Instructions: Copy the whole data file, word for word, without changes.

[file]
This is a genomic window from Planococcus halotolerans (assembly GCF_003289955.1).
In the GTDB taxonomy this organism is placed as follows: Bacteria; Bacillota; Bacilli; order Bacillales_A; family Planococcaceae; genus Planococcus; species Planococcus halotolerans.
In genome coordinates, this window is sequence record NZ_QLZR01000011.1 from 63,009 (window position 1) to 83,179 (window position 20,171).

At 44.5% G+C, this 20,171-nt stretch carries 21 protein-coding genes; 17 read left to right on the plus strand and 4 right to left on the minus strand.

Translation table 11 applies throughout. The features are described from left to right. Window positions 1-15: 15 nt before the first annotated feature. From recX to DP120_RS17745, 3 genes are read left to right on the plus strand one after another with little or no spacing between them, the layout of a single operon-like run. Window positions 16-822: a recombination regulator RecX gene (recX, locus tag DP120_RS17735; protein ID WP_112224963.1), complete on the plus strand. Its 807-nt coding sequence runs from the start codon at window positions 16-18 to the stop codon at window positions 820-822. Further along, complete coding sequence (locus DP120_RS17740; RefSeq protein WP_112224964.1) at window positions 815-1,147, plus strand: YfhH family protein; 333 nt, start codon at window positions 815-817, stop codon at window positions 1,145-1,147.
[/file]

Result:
This is a genomic window from Planococcus halotolerans (assembly GCF_003289955.1).
In the GTDB taxonomy this organism is placed as follows: Bacteria; Bacillota; Bacilli; order Bacillales_A; family Planococcaceae; genus Planococcus; species Planococcus halotolerans.
In genome coordinates, this window is sequence record NZ_QLZR01000011.1 from 63,009 (window position 1) to 83,179 (window position 20,171).

At 44.5% G+C, this 20,171-nt stretch carries 21 protein-coding genes; 17 read left to right on the plus strand and 4 right to left on the minus strand.

Translation table 11 applies throughout. The features are described from left to right. Window positions 1-15: 15 nt before the first annotated feature. From recX to DP120_RS17745, 3 genes are read left to right on the plus strand one after another with little or no spacing between them, the layout of a single operon-like run. Window positions 16-822: a recombination regulator RecX gene (recX, locus tag DP120_RS17735; protein ID WP_112224963.1), complete on the plus strand. Its 807-nt coding sequence runs from the start codon at window positions 16-18 to the stop codon at window positions 820-822. Further along, complete coding sequence (locus DP120_RS17740; RefSeq protein WP_112224964.1) at window positions 815-1,147, plus strand: YfhH family protein; 333 nt, start codon at window positions 815-817, stop codon at window positions 1,145-1,147.